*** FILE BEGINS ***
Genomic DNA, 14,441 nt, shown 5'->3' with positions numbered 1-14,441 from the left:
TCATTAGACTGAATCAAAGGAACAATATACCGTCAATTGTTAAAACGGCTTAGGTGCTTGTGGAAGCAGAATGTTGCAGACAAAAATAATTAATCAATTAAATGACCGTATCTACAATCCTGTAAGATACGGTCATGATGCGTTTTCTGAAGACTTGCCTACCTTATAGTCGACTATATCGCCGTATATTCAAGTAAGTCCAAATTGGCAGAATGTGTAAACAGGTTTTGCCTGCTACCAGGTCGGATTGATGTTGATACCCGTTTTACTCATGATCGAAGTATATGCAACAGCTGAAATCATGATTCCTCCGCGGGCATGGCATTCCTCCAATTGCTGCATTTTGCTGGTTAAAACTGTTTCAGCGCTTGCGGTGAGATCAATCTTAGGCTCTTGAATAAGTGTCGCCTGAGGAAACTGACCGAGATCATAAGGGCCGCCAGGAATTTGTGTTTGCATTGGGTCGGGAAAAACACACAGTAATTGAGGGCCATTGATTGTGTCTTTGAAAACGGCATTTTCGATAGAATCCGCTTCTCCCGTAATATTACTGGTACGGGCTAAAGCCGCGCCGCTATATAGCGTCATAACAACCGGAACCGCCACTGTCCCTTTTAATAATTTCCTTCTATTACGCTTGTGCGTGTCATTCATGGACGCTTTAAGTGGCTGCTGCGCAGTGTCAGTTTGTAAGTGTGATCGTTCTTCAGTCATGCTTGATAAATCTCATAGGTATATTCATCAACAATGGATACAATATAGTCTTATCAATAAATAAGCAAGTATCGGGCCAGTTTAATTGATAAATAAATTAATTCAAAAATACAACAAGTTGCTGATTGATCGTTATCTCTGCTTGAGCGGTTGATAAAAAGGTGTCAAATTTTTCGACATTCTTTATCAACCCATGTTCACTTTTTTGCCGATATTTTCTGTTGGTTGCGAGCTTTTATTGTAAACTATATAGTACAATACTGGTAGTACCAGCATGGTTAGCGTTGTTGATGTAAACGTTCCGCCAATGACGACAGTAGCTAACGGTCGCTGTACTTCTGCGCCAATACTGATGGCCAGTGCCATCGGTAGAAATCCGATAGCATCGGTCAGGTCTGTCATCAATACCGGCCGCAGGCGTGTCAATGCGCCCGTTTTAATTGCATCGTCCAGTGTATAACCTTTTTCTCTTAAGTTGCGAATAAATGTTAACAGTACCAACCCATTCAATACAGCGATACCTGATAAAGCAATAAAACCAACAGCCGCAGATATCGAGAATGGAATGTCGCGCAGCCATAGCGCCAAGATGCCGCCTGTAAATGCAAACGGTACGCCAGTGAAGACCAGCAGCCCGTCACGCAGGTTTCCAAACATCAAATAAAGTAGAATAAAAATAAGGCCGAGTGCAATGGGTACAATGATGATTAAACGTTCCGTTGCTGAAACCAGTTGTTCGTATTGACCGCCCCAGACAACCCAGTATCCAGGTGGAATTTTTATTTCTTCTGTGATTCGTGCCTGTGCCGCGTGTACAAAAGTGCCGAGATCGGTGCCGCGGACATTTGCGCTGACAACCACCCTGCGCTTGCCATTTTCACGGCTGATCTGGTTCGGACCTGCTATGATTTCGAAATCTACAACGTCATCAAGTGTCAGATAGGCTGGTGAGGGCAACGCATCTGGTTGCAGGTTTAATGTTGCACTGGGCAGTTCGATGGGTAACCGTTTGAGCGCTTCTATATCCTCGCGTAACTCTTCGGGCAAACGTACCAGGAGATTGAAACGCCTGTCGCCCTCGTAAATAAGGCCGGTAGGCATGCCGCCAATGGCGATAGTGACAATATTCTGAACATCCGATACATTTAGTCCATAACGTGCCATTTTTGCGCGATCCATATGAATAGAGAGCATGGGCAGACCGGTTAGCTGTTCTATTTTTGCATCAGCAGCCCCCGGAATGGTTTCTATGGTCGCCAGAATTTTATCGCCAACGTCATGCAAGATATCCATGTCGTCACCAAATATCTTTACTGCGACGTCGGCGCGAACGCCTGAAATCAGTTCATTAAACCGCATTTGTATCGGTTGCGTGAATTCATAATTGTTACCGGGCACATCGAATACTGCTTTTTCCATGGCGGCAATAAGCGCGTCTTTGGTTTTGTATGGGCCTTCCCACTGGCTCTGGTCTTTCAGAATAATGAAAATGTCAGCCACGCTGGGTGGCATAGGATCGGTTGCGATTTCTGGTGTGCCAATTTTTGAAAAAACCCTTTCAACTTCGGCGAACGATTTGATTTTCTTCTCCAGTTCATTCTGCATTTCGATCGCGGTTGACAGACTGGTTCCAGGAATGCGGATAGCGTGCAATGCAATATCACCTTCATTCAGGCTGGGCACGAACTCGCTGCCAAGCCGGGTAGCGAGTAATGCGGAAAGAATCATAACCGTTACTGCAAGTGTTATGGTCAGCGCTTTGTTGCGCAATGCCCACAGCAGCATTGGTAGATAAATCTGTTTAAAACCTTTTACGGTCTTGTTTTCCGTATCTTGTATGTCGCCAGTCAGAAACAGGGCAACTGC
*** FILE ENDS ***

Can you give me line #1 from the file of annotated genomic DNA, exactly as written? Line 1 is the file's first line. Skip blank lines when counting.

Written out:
Genomic DNA, 14,441 nt, shown 5'->3' with positions numbered 1-14,441 from the left: